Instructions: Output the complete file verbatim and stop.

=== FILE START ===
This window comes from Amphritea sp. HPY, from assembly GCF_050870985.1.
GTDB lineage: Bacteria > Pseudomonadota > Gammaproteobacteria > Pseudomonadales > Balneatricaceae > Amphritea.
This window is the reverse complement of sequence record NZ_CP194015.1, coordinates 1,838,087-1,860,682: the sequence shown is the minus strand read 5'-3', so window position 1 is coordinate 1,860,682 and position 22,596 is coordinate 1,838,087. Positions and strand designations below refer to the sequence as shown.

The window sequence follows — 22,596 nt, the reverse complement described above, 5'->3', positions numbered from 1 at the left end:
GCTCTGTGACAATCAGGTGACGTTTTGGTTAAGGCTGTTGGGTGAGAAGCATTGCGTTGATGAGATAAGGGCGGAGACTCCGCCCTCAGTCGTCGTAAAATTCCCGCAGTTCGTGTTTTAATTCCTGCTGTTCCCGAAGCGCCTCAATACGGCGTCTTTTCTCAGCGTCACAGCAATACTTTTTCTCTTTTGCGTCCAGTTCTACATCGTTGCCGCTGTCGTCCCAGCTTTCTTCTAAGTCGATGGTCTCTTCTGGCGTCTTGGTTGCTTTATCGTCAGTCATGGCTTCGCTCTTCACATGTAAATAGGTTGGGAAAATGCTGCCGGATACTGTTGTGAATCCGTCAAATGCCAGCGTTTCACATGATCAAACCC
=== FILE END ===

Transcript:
This window comes from Amphritea sp. HPY, from assembly GCF_050870985.1.
GTDB lineage: Bacteria > Pseudomonadota > Gammaproteobacteria > Pseudomonadales > Balneatricaceae > Amphritea.
This window is the reverse complement of sequence record NZ_CP194015.1, coordinates 1,838,087-1,860,682: the sequence shown is the minus strand read 5'-3', so window position 1 is coordinate 1,860,682 and position 22,596 is coordinate 1,838,087. Positions and strand designations below refer to the sequence as shown.

The window sequence follows — 22,596 nt, the reverse complement described above, 5'->3', positions numbered from 1 at the left end:
GCTCTGTGACAATCAGGTGACGTTTTGGTTAAGGCTGTTGGGTGAGAAGCATTGCGTTGATGAGATAAGGGCGGAGACTCCGCCCTCAGTCGTCGTAAAATTCCCGCAGTTCGTGTTTTAATTCCTGCTGTTCCCGAAGCGCCTCAATACGGCGTCTTTTCTCAGCGTCACAGCAATACTTTTTCTCTTTTGCGTCCAGTTCTACATCGTTGCCGCTGTCGTCCCAGCTTTCTTCTAAGTCGATGGTCTCTTCTGGCGTCTTGGTTGCTTTATCGTCAGTCATGGCTTCGCTCTTCACATGTAAATAGGTTGGGAAAATGCTGCCGGATACTGTTGTGAATCCGTCAAATGCCAGCGTTTCACATGATCAAACCC